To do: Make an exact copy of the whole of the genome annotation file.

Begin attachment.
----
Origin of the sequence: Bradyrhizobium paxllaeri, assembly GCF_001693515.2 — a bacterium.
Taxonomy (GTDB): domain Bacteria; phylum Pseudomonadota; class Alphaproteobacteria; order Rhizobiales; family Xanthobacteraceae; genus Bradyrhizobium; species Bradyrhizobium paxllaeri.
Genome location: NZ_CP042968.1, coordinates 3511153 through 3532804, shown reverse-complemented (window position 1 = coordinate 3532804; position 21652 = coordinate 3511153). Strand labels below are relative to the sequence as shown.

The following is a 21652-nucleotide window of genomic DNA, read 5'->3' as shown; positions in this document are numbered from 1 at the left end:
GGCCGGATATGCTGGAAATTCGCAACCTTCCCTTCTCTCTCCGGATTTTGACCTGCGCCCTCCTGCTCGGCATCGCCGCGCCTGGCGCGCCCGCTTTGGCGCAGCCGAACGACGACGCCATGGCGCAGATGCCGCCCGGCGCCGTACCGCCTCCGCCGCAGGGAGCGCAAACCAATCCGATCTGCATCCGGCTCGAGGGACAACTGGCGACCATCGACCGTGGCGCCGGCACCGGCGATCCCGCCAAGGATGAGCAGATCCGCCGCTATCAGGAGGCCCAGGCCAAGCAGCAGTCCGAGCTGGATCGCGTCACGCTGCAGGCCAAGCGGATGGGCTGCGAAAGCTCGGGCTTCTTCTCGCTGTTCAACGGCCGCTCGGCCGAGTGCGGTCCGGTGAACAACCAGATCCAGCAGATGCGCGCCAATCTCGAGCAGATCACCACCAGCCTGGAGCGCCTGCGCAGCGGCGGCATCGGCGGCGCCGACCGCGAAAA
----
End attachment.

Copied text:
Origin of the sequence: Bradyrhizobium paxllaeri, assembly GCF_001693515.2 — a bacterium.
Taxonomy (GTDB): domain Bacteria; phylum Pseudomonadota; class Alphaproteobacteria; order Rhizobiales; family Xanthobacteraceae; genus Bradyrhizobium; species Bradyrhizobium paxllaeri.
Genome location: NZ_CP042968.1, coordinates 3511153 through 3532804, shown reverse-complemented (window position 1 = coordinate 3532804; position 21652 = coordinate 3511153). Strand labels below are relative to the sequence as shown.

The following is a 21652-nucleotide window of genomic DNA, read 5'->3' as shown; positions in this document are numbered from 1 at the left end:
GGCCGGATATGCTGGAAATTCGCAACCTTCCCTTCTCTCTCCGGATTTTGACCTGCGCCCTCCTGCTCGGCATCGCCGCGCCTGGCGCGCCCGCTTTGGCGCAGCCGAACGACGACGCCATGGCGCAGATGCCGCCCGGCGCCGTACCGCCTCCGCCGCAGGGAGCGCAAACCAATCCGATCTGCATCCGGCTCGAGGGACAACTGGCGACCATCGACCGTGGCGCCGGCACCGGCGATCCCGCCAAGGATGAGCAGATCCGCCGCTATCAGGAGGCCCAGGCCAAGCAGCAGTCCGAGCTGGATCGCGTCACGCTGCAGGCCAAGCGGATGGGCTGCGAAAGCTCGGGCTTCTTCTCGCTGTTCAACGGCCGCTCGGCCGAGTGCGGTCCGGTGAACAACCAGATCCAGCAGATGCGCGCCAATCTCGAGCAGATCACCACCAGCCTGGAGCGCCTGCGCAGCGGCGGCATCGGCGGCGCCGACCGCGAAAA